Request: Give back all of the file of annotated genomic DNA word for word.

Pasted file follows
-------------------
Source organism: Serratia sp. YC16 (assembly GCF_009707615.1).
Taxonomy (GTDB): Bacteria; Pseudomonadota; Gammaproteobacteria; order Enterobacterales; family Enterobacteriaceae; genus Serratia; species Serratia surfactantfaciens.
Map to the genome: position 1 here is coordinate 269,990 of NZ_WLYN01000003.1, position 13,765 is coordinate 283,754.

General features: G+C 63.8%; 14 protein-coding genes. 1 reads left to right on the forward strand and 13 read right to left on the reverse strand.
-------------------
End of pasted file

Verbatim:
Source organism: Serratia sp. YC16 (assembly GCF_009707615.1).
Taxonomy (GTDB): Bacteria; Pseudomonadota; Gammaproteobacteria; order Enterobacterales; family Enterobacteriaceae; genus Serratia; species Serratia surfactantfaciens.
Map to the genome: position 1 here is coordinate 269,990 of NZ_WLYN01000003.1, position 13,765 is coordinate 283,754.

General features: G+C 63.8%; 14 protein-coding genes. 1 reads left to right on the forward strand and 13 read right to left on the reverse strand.